Besides the Mahabharata’s translation into Old Javanese (and other Southeast Asian languages) in the 10th/11th century, the first translation into a non-Indian language was into Persian, commissioned by Akbar in 1591.
The translator, Badāyūnī or Badāōnī, relates how it came to be:
The following considerations disposed the emperor to the work. When he had heard the Shāhnāmah, and the story of Āmīr Ḥamzah, in seventeen volumes transcribed in fifteen years, and had spent much gold illuminating it, he also heard the story of Abu Muslim, and the Jāmi’-ul-hikāyat repeated, and it suddenly came into his mind that most of these books were nothing but poetry and fiction; but that, since they were first related in a lucky hour, and when their star was in the act of passing over the sky, they obtained great fame. But now he ordered those Hindu books, which holy and staid sages had written, and which were all clear and convincing proofs and the pivot on which all their religion, and faith, and holiness turned, to be translated from the Indian into the Persian language, and thought to himself, “Why should I not have them done in my name? For they are by no means trite, but quite fresh, and they will produce all kinds of fruits of felicity both temporal and spiritual, and will be the cause of circumstance and pomp, and will ensure an abundance of children and wealth as is written in the preface of these books.”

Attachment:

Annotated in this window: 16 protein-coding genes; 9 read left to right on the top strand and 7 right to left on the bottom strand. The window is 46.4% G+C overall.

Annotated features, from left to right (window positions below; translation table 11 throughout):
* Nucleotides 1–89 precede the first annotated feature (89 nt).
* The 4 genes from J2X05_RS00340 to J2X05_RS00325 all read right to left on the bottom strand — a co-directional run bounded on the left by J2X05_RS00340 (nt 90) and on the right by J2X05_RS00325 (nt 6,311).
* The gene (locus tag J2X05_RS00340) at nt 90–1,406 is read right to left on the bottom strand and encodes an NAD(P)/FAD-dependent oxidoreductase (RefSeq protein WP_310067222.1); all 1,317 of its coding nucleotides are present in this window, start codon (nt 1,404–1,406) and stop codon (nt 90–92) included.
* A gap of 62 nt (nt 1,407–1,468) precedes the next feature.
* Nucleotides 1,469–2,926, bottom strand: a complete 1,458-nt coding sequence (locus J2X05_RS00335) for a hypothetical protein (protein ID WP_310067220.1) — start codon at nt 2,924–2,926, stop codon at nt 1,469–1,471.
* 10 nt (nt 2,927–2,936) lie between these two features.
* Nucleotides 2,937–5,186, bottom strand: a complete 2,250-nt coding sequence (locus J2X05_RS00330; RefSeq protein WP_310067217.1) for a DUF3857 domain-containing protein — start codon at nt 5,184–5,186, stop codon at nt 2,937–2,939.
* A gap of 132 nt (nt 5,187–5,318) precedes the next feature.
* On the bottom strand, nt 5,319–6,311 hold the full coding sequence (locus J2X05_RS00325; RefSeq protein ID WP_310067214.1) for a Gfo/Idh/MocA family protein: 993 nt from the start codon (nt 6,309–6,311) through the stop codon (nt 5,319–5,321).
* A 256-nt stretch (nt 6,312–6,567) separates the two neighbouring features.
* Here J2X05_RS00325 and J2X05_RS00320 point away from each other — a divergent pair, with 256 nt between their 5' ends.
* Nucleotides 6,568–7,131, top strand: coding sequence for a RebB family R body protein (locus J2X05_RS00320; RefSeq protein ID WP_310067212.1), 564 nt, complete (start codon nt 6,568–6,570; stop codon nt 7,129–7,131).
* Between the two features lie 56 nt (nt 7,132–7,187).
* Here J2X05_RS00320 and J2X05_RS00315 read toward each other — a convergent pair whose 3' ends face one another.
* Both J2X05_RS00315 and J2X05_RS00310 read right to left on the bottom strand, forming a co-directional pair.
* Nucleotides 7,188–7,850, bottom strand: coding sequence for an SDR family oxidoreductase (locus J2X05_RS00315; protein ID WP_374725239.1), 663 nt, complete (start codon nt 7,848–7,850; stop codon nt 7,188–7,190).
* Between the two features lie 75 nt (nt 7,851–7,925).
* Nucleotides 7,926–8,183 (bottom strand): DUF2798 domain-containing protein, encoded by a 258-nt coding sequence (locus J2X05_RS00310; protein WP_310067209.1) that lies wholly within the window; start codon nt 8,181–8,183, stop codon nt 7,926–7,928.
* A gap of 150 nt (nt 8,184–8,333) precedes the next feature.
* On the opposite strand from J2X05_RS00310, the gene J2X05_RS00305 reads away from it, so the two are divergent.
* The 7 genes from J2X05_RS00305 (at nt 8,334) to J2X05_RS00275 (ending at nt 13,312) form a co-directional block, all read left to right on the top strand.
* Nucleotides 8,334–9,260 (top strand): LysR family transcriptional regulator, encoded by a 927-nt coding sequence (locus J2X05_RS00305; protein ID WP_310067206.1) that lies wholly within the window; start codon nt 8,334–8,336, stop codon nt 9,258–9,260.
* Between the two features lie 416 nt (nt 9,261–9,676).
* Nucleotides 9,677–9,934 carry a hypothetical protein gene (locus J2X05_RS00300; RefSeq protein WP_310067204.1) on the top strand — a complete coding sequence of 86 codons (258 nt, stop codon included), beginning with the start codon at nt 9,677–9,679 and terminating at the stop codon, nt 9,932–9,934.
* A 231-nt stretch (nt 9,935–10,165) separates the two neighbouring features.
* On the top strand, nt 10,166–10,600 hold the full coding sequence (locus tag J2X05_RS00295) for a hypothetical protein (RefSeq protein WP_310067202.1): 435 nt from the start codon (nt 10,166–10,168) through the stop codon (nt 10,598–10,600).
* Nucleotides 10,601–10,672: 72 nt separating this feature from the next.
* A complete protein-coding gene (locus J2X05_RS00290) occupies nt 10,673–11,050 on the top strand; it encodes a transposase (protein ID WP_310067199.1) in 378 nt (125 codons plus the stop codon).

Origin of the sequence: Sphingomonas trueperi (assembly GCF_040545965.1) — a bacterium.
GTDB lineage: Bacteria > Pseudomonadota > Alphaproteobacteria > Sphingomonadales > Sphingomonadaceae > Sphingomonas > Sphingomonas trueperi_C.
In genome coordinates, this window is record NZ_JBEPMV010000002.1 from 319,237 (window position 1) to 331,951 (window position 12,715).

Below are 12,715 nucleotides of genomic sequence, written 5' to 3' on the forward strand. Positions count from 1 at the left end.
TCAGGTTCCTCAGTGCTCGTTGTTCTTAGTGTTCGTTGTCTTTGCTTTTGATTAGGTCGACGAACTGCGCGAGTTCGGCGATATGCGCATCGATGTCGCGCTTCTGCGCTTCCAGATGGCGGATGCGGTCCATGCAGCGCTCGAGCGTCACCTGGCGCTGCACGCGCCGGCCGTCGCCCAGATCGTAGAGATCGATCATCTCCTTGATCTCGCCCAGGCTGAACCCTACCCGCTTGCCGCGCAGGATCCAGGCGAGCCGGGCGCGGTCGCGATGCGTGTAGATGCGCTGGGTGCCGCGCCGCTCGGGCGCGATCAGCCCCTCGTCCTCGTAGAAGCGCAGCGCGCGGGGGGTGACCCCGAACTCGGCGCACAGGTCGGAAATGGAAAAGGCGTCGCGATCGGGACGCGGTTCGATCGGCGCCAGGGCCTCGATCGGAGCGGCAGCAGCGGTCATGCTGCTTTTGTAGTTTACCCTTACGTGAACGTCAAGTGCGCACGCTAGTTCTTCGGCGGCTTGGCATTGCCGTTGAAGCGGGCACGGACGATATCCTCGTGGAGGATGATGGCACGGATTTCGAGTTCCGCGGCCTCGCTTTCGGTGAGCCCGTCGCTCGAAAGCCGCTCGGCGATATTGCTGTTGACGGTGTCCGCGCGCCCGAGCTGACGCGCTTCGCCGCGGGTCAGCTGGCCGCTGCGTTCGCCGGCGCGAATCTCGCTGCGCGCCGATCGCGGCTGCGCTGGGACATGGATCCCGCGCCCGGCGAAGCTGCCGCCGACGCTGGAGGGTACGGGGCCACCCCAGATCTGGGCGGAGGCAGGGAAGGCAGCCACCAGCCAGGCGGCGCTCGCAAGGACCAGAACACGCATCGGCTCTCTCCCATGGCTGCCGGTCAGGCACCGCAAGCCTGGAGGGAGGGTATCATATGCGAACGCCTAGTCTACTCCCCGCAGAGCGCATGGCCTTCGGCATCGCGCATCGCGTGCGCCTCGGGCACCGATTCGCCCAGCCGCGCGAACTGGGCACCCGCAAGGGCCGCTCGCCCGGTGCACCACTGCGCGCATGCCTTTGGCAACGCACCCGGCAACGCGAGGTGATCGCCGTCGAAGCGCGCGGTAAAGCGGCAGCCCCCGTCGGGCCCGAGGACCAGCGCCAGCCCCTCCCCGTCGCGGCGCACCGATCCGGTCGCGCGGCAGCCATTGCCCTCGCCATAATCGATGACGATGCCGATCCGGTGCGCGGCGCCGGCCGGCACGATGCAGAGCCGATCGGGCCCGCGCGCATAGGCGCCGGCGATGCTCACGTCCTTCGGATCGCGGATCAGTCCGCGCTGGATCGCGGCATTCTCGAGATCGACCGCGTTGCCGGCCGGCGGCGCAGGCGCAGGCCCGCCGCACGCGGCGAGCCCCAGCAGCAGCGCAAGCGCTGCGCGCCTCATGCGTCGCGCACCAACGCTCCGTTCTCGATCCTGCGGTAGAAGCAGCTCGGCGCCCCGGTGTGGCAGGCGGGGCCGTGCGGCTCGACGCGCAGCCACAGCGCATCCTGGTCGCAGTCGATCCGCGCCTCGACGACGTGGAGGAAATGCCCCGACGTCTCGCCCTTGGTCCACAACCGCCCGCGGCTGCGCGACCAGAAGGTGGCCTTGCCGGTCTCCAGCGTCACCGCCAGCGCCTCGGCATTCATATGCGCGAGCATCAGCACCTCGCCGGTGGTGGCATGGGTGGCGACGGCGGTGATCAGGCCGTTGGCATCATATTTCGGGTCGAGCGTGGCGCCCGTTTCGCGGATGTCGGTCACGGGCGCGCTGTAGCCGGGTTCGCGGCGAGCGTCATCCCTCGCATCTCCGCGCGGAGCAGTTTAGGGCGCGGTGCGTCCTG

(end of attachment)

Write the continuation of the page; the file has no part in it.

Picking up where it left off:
So apparently, Akbar thought they (Hindu books) were more than mere poetry and fiction, and yet fresh, and he even believed (essentially) the phalashruti told in the books.
But the translator Badāōnī himself, an orthodox Mullā, doesn’t seem to have agreed with his emperor, or liked the job:
The Emperor sent for me and desired me to translate The Mahābhārata, in conjunction with Nāqib Khān. […] The consequence was that in three or four months I translated two out of eighteen sections, at the puerile absurdities of which the eighteen thousand creations may well be amazed.
<!–(The sections are parvas. The “18000 creations” is a Muslim belief, and unconnected with the recurrence of the number 18 in the Mahābhārata.)–>
Besides finding sections full of “puerile absurdities”, he also found sections objectionable and disturbing to his Muslim sentiments. It led him to complain:
But such is my fate, to be employed on such works. Nevertheless, I console myself with the reflection that what is predestined must come to pass.
Akbar seems to have been merely amused by this reaction:
We thought that [Badāōnī] was an unworldly individual of Ṣūfī tendencies, but he seems to be such a bigoted lawyer that no sword can sever the jugular vein of his bigotry.
The rest of the translation had to be completed by others.